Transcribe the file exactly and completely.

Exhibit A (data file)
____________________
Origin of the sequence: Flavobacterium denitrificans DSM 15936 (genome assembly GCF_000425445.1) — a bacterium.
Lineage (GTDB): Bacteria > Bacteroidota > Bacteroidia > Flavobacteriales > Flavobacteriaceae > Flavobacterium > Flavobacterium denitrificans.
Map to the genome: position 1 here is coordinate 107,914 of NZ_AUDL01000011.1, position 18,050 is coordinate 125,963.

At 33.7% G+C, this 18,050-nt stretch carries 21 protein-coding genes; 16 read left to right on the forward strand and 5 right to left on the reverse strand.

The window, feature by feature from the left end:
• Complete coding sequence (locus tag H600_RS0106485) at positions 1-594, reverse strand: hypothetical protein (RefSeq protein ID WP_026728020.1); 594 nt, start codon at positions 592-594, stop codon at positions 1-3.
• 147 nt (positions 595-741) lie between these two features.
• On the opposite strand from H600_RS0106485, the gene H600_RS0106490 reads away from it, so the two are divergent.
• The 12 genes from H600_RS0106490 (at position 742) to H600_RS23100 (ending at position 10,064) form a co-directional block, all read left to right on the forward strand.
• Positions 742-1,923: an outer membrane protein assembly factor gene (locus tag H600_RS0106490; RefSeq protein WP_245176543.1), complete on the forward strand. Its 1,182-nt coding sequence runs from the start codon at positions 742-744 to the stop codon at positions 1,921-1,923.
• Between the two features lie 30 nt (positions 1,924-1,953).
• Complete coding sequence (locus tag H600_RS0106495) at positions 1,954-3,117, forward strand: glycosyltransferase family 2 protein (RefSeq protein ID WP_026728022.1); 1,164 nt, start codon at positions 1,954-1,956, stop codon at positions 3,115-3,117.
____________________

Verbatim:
Origin of the sequence: Flavobacterium denitrificans DSM 15936 (genome assembly GCF_000425445.1) — a bacterium.
Lineage (GTDB): Bacteria > Bacteroidota > Bacteroidia > Flavobacteriales > Flavobacteriaceae > Flavobacterium > Flavobacterium denitrificans.
Map to the genome: position 1 here is coordinate 107,914 of NZ_AUDL01000011.1, position 18,050 is coordinate 125,963.

At 33.7% G+C, this 18,050-nt stretch carries 21 protein-coding genes; 16 read left to right on the forward strand and 5 right to left on the reverse strand.

The window, feature by feature from the left end:
• Complete coding sequence (locus tag H600_RS0106485) at positions 1-594, reverse strand: hypothetical protein (RefSeq protein ID WP_026728020.1); 594 nt, start codon at positions 592-594, stop codon at positions 1-3.
• 147 nt (positions 595-741) lie between these two features.
• On the opposite strand from H600_RS0106485, the gene H600_RS0106490 reads away from it, so the two are divergent.
• The 12 genes from H600_RS0106490 (at position 742) to H600_RS23100 (ending at position 10,064) form a co-directional block, all read left to right on the forward strand.
• Positions 742-1,923: an outer membrane protein assembly factor gene (locus tag H600_RS0106490; RefSeq protein WP_245176543.1), complete on the forward strand. Its 1,182-nt coding sequence runs from the start codon at positions 742-744 to the stop codon at positions 1,921-1,923.
• Between the two features lie 30 nt (positions 1,924-1,953).
• Complete coding sequence (locus tag H600_RS0106495) at positions 1,954-3,117, forward strand: glycosyltransferase family 2 protein (RefSeq protein ID WP_026728022.1); 1,164 nt, start codon at positions 1,954-1,956, stop codon at positions 3,115-3,117.